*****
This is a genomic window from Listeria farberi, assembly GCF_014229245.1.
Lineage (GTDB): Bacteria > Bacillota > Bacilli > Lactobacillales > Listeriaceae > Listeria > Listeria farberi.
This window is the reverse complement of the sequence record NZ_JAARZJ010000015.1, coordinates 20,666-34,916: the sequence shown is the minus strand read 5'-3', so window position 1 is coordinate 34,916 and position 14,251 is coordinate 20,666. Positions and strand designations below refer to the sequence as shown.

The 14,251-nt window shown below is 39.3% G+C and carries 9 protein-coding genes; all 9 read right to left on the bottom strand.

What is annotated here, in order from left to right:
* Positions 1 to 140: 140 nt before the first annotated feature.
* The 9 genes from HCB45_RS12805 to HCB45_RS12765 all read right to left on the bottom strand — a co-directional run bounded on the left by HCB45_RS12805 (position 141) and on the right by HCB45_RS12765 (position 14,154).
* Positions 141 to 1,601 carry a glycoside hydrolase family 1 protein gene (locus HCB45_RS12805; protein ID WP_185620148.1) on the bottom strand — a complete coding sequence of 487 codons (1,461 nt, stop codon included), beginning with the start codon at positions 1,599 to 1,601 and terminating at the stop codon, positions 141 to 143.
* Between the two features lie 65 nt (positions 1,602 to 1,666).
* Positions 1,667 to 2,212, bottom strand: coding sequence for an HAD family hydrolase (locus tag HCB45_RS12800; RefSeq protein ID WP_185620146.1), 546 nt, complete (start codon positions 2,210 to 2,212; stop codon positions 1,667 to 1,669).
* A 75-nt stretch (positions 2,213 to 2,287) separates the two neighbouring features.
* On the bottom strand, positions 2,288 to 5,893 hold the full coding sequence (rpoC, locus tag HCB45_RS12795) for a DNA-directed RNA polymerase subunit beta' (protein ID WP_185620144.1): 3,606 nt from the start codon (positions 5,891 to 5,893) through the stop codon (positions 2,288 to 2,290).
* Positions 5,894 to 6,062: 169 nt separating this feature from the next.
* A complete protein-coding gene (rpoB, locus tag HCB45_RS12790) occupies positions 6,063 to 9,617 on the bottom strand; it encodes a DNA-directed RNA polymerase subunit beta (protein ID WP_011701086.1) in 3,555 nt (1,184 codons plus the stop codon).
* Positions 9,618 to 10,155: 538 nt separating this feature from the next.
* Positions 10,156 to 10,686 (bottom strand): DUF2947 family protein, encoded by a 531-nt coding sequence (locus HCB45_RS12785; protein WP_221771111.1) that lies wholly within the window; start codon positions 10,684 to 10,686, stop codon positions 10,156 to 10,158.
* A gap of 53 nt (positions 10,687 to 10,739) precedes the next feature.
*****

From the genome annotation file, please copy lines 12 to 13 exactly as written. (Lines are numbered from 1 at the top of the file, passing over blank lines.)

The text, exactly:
* On the bottom strand, positions 2,288 to 5,893 hold the full coding sequence (rpoC, locus tag HCB45_RS12795) for a DNA-directed RNA polymerase subunit beta' (protein ID WP_185620144.1): 3,606 nt from the start codon (positions 5,891 to 5,893) through the stop codon (positions 2,288 to 2,290).
* Positions 5,894 to 6,062: 169 nt separating this feature from the next.